Protests are often organised on “Hotels Housing Illegals”, a Facebook group with 12,000 members who share anti-migrant memes and information on hotels which are being used for asylum seeker accommodation.
“PA tries to gain attention and support by exploiting causes with more popular appeal than straightforward fascism,” says Jones. The group sees “attacks on migrant accommodation as a populist cause they can both influence and recruit from.”
These attempts to piggy-back onto protests against hotels housing asylum seekers have had mixed results.
In Linton-on-Ouse in North Yorkshire, Home Office plans to turn an RAF base into a migrant processing centre were opposed on the one hand by charities who believed it would lead to “prison-like” conditions for refugees, and on the other by far-right group Britain First which delivered leaflets and PA activists who used the opportunity to talk to local residents about the Great Replacement conspiracy theory. Residents complained of facing intimidation after challenging far-right activists. The plans were shelved in August.
In Erskine, Scotland, a local protest group postponed a demonstration at a hotel in February, when it became clear that PA were trying to hijack the event. (According to the National, Derek Stitt, hapless organiser of local group Erskine Against Asylum Hotel, first denied that he was associated with PA, then organised a tiny rally that ended in recriminations about the poor turnout, and then went back on his word, “encouraging local people to join [the] PA rally after all”).
In Cottingham near Hull, PA activist and “Hitler lookalike” Alek Yerbury has been accused of trying to use a campaign by local people against accommodating asylum seekers in empty student accommodation to gain support. However, the campaign was ultimately successful and the accommodation plans were shelved.
This is happening in the context of decades of anti-migrant rhetoric in UK politics. Home Secretary Suella Braverman’s talk of a migrant “invasion” has been blamed for whipping up hatred. Her “dream” of sending migrants to be processed in Rwanda is now government policy, currently held up by legal challenges. The policy is similar to proposals under Tony Blair’s Labour government in 2004 to give Tanzania extra aid money to process asylum seekers.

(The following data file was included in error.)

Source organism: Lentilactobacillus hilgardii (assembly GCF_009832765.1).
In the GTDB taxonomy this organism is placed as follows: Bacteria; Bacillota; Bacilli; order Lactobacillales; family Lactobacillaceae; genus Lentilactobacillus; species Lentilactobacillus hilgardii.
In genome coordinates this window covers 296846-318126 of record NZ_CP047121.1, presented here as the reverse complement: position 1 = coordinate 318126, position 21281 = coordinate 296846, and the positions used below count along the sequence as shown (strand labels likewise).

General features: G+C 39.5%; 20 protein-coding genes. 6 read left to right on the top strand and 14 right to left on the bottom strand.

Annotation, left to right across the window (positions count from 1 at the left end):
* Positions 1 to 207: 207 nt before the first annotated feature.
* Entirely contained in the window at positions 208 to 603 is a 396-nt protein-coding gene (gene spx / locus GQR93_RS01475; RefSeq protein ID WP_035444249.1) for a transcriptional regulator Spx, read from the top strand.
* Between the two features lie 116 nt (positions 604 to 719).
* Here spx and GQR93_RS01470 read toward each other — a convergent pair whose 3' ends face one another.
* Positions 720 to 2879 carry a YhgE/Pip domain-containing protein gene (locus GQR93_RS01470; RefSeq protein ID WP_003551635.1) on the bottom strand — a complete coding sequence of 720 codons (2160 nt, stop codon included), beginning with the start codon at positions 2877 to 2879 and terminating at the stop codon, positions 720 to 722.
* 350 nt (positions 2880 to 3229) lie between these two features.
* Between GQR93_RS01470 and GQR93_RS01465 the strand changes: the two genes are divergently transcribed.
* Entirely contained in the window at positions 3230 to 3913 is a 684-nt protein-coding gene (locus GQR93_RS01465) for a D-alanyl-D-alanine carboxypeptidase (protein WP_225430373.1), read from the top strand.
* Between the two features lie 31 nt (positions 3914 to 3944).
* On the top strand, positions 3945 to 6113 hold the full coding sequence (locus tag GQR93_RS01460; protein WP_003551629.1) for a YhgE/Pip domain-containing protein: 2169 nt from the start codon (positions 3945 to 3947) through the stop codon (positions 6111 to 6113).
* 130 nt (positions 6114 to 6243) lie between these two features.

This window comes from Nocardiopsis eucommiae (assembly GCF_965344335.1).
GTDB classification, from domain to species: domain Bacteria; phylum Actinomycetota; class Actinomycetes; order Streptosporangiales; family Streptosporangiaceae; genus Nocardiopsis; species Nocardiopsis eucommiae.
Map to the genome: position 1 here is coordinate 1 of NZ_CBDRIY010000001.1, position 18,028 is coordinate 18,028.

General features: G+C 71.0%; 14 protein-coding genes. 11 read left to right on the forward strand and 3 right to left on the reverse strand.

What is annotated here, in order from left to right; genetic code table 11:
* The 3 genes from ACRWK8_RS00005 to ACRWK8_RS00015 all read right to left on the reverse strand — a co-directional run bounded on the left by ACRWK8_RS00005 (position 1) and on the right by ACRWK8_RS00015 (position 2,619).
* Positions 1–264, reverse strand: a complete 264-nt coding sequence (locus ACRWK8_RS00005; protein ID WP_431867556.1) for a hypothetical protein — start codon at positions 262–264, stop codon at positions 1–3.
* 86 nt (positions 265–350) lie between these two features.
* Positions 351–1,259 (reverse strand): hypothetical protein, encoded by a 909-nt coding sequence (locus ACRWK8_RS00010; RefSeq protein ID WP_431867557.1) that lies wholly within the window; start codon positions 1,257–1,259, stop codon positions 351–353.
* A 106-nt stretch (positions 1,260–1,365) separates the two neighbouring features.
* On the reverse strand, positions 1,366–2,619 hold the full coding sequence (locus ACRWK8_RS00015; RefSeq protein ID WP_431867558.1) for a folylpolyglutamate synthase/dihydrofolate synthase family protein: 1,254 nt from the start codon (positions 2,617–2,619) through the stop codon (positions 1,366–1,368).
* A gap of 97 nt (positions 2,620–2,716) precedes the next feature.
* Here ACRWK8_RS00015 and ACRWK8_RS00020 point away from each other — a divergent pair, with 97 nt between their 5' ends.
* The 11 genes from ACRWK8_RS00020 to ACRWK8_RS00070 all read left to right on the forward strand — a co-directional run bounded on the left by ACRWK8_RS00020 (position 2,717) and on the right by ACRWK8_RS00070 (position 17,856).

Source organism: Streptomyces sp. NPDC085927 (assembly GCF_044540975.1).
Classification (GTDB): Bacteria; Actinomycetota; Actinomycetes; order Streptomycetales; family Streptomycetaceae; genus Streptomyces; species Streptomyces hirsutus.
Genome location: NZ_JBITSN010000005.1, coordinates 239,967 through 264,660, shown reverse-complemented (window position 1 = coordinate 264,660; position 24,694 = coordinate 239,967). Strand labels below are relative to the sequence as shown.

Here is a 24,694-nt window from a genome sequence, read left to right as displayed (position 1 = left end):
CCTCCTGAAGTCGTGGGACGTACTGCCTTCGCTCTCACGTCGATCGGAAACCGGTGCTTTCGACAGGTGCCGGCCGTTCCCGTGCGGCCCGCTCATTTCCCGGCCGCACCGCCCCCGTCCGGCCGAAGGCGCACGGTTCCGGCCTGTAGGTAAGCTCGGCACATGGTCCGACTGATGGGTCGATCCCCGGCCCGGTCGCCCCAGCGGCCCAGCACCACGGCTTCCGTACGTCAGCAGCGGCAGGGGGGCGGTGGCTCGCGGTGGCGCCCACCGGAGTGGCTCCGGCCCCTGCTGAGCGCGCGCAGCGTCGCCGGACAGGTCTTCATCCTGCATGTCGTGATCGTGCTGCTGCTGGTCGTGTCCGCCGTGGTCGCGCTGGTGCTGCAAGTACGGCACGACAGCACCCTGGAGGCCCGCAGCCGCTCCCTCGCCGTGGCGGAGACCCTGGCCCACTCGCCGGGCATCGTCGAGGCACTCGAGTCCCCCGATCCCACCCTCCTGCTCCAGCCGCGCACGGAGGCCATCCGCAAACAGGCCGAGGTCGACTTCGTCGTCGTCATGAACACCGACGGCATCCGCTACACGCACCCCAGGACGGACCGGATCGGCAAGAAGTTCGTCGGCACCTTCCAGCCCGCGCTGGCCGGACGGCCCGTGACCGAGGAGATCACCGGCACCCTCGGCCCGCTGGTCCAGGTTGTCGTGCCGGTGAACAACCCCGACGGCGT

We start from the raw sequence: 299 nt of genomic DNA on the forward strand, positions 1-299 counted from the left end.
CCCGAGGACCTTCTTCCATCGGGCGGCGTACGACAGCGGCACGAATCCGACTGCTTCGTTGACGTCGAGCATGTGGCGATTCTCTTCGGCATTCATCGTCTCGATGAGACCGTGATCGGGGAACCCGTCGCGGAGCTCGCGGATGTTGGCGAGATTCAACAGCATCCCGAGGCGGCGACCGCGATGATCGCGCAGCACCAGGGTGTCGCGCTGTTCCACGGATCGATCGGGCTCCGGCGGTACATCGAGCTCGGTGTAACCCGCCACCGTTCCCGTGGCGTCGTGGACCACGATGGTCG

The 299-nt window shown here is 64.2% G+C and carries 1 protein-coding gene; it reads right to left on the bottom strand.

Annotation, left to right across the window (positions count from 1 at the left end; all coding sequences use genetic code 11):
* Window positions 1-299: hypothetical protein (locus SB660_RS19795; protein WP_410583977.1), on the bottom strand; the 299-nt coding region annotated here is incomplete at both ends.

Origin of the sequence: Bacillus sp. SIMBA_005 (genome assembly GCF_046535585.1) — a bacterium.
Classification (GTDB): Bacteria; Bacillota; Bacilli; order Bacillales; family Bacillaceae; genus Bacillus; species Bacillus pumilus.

Incendiary rhetoric from politicians has at times been indistinguishable from far-right leaflets. The week before the riot in Knowsley, Conservative MP Ben Bradley responded to a protest outside a hotel in Mansfield saying: ”I think residents massively feel the unfairness of the situation, the idea that people are arriving illegally and being put up in hotels, having their bills paid and food provided and all the rest of it when British citizens are struggling.”
Jones believes the riot in Knowsley could encourage the far-right to step up campaigns against asylum seekers in hotels and lead to further violence.
“Although the causes of Friday’s events are complex and somewhat specific to the local area, the disorder in Knowsley and resulting media attention will likely galvanise far-right efforts to oppose the housing of migrants in hotels,” he said.
It’s possible that the scenes in Knowsley “will see far-right activists be more violent elsewhere.”“We expect far-right activists to throw even more time and energy into campaigns against migrants being housed in hotels. PA will likely try to become the leaders of this emerging racist movement and pull it towards an overtly ethno-nationalist, anti-migrant position.
“Other far-right individuals and groups will also organise protests against these hotels, as will racist NIMBYs and other people concerned about the Home Offices’ plan.”
Simon Childs is a commissioning editor and reporter for Novara Media.